5. Instant Ocean Sea Salt: This sea salt mix is perfect for creating a healthy marine environment for Squirrelfish and other saltwater fish.
  6. API Aquarium Salt: This product helps to promote healthy gill function and reduce stress in fish, including Squirrelfish.
  7. Seachem Prime: This water conditioner helps to detoxify ammonia, nitrite, and nitrate in aquarium water, which can be harmful to Squirrelfish.
  8. Coralife BioCube 16 Gallon LED Aquarium Kit: This aquarium kit is perfect for keeping Squirrelfish in a medium-sized space, and comes with a powerful filtration system.
  9. Marina Floating Thermometer: This thermometer helps you to monitor the temperature of your aquarium water, which is important for keeping Squirrelfish healthy.


Squirrelfish care might seem intimidating at first, but with the right knowledge and attention, it can be a rewarding experience. These fascinating fish bring a unique aesthetic to any aquarium, and maintaining their optimum living conditions is essential for their well-being.

I remember when I first introduced a Squirrelfish to my tank. I was amazed by its vibrant red coloration and mesmerized by its nocturnal swimming habits. Proper tank maintenance, compatibility with tank mates, and a balanced diet are crucial components of caring for these fish.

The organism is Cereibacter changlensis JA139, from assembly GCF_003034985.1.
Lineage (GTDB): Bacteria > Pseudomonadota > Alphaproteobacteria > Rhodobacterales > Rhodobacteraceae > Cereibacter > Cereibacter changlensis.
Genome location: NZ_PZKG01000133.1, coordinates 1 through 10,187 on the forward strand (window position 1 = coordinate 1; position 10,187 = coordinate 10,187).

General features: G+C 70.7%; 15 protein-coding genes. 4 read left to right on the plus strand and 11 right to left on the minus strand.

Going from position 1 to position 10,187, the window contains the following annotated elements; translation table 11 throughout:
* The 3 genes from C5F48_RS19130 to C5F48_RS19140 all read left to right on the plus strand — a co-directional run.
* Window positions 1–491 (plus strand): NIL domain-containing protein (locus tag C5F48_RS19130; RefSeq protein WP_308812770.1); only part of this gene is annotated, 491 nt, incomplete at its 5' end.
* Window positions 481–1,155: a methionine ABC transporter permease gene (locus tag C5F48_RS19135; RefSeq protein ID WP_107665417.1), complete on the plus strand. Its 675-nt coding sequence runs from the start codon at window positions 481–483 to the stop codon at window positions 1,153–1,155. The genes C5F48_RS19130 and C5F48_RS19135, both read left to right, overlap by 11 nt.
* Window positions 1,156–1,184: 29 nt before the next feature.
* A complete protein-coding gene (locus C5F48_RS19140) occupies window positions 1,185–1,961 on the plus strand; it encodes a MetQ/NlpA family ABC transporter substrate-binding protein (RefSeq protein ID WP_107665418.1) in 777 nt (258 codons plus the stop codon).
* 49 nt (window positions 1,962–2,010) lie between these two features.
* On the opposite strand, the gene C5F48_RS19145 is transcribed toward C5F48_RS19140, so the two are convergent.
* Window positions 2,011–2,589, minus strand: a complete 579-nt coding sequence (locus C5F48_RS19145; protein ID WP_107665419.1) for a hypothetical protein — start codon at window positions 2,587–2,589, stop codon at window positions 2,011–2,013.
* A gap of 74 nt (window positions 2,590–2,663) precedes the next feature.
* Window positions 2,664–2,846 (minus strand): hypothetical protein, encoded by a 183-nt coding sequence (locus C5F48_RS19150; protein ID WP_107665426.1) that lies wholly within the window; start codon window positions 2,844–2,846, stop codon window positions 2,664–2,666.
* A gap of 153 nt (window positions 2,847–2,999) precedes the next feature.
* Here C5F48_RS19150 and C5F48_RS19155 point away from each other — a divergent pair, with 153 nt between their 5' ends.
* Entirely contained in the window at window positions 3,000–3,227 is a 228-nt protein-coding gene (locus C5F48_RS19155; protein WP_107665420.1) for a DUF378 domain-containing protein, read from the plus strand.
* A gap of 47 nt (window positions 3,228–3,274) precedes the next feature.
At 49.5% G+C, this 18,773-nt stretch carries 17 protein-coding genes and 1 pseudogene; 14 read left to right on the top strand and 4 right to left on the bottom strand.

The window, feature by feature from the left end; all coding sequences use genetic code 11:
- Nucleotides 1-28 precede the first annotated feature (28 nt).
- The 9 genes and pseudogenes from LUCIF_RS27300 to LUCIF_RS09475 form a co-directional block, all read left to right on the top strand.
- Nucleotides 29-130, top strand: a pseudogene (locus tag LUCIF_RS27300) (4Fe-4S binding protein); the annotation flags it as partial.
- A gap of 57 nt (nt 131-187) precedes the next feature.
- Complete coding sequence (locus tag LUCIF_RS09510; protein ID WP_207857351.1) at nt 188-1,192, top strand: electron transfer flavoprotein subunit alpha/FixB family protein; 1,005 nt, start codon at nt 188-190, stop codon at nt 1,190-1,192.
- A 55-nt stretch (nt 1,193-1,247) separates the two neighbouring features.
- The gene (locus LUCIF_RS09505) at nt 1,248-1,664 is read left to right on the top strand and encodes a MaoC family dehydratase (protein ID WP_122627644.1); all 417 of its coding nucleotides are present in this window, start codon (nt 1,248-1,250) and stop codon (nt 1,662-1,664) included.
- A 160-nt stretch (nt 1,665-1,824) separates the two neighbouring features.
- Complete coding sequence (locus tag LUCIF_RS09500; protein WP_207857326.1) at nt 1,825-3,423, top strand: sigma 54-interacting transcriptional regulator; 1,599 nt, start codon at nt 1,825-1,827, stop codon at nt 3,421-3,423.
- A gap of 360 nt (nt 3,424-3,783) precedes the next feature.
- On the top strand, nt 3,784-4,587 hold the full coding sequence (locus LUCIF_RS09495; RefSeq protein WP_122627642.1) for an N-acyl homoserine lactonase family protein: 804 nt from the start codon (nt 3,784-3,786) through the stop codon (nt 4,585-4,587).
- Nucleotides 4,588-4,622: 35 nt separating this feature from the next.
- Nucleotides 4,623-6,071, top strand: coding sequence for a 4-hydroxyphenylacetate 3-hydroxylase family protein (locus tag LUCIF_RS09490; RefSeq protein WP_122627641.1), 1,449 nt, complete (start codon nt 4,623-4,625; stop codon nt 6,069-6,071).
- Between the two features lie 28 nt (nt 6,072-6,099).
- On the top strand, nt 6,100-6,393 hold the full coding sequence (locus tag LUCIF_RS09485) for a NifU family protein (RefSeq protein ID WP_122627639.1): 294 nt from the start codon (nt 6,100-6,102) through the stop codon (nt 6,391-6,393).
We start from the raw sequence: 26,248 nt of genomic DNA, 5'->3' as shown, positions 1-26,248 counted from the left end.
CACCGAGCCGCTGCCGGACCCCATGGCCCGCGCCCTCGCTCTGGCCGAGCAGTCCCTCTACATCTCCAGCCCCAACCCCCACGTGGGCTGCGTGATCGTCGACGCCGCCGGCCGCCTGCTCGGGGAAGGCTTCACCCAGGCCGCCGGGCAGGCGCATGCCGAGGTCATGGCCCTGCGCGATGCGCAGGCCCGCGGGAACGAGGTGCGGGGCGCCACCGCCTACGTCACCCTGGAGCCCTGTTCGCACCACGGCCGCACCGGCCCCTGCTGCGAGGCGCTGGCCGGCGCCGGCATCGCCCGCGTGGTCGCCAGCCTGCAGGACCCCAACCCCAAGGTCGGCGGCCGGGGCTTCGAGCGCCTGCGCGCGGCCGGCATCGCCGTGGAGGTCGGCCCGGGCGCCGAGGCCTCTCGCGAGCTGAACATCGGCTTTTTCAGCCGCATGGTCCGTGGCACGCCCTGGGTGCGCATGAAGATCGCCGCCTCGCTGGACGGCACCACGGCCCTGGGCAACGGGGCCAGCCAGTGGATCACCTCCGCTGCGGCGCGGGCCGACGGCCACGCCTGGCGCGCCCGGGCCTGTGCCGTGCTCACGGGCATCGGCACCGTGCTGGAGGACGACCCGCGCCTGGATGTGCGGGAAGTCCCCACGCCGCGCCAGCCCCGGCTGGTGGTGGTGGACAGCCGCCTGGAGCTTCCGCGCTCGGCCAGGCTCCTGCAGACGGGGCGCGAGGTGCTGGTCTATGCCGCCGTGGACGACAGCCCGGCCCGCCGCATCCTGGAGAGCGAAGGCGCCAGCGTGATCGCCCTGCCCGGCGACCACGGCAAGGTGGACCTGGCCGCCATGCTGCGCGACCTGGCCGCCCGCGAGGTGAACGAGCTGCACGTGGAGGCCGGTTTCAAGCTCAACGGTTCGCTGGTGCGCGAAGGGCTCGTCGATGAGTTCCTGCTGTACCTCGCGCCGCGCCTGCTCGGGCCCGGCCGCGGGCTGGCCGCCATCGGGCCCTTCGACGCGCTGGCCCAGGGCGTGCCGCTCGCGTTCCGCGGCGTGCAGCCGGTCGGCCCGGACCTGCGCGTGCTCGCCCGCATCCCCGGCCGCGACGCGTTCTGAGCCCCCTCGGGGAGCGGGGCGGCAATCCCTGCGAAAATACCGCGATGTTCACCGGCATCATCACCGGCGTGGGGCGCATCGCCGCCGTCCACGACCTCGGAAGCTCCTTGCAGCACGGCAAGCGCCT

In conclusion, taking the time to understand Squirrelfish needs and behavior will significantly enhance your ability to care for them. With patience and dedication, you can create a healthy and thriving environment that will showcase these captivating creatures in all their glory, making your aquarium a mesmerizing centerpiece for everyone to admire.


What do Squirrelfish eat?

Squirrelfish are primarily carnivorous and eat a variety of foods like shrimp, small fish, and plankton. In my experience, providing a balanced diet of frozen and live foods helps them thrive.

How big do Squirrelfish grow?

Squirrelfish can grow up to 12 inches (30 cm) in length; however, most species will reach around 6 inches (15 cm) in captivity.

What water conditions do Squirrelfish need?

They require stable water conditions with a temperature between 72°F and 78°F (22°C-26°C), a pH of 8.1-8.4, and a specific gravity of 1.020-1.025.

Are Squirrelfish reef-safe?

Yes, they are considered a reef-safe species; however, they can show aggression to smaller fish or invertebrates that may be perceived as food.

What are some compatible tank mates for Squirrelfish?

Some suitable tank mates include tangs, angelfish, and larger peaceful fish. I once had a Dwarf Squirrelfish sharing a tank with a Yellow Tang and a Flame Angelfish, and they coexisted quite comfortably.

How to acclimate a new Squirrelfish?

I recommend using the drip acclimation method over an hour-long period, as it allows the fish to slowly adjust to the new water parameters and reduces stress.

Remember, every individual fish might behave differently, and it’s crucial to keep an eye on their behavior and adapt to their needs.

Reference: Wikipedia.


Hi there! My name is Jacob, and I'm the founder of this Pet people blog that talks all about aquarium and fishkeeping. I've been passionate about fish and aquatic life since I was a kid, and I've spent countless hours learning about different species, their habitats, and how to create the perfect environment for them to thrive in.